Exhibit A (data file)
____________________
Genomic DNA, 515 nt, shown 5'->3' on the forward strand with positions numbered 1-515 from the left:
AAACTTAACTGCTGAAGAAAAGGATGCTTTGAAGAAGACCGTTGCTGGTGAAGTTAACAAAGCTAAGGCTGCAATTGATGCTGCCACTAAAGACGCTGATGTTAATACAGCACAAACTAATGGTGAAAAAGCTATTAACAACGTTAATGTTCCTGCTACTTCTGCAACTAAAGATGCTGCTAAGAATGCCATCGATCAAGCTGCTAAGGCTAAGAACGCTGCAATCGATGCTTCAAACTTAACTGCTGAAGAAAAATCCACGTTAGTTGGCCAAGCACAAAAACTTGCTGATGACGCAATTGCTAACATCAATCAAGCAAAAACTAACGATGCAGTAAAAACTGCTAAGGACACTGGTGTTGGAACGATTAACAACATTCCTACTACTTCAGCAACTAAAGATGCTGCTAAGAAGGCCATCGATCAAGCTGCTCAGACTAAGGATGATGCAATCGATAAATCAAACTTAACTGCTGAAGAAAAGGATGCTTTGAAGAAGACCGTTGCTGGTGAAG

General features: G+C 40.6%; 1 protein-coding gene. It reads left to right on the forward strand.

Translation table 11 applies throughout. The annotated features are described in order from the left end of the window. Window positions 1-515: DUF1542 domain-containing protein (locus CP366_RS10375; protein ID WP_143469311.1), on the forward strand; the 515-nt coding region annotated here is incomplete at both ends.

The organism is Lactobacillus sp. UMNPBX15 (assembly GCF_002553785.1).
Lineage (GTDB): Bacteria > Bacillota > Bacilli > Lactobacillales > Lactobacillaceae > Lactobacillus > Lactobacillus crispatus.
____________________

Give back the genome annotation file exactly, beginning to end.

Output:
Genomic DNA, 515 nt, shown 5'->3' on the forward strand with positions numbered 1-515 from the left:
AAACTTAACTGCTGAAGAAAAGGATGCTTTGAAGAAGACCGTTGCTGGTGAAGTTAACAAAGCTAAGGCTGCAATTGATGCTGCCACTAAAGACGCTGATGTTAATACAGCACAAACTAATGGTGAAAAAGCTATTAACAACGTTAATGTTCCTGCTACTTCTGCAACTAAAGATGCTGCTAAGAATGCCATCGATCAAGCTGCTAAGGCTAAGAACGCTGCAATCGATGCTTCAAACTTAACTGCTGAAGAAAAATCCACGTTAGTTGGCCAAGCACAAAAACTTGCTGATGACGCAATTGCTAACATCAATCAAGCAAAAACTAACGATGCAGTAAAAACTGCTAAGGACACTGGTGTTGGAACGATTAACAACATTCCTACTACTTCAGCAACTAAAGATGCTGCTAAGAAGGCCATCGATCAAGCTGCTCAGACTAAGGATGATGCAATCGATAAATCAAACTTAACTGCTGAAGAAAAGGATGCTTTGAAGAAGACCGTTGCTGGTGAAG

General features: G+C 40.6%; 1 protein-coding gene. It reads left to right on the forward strand.

Translation table 11 applies throughout. The annotated features are described in order from the left end of the window. Window positions 1-515: DUF1542 domain-containing protein (locus CP366_RS10375; protein ID WP_143469311.1), on the forward strand; the 515-nt coding region annotated here is incomplete at both ends.

The organism is Lactobacillus sp. UMNPBX15 (assembly GCF_002553785.1).
Lineage (GTDB): Bacteria > Bacillota > Bacilli > Lactobacillales > Lactobacillaceae > Lactobacillus > Lactobacillus crispatus.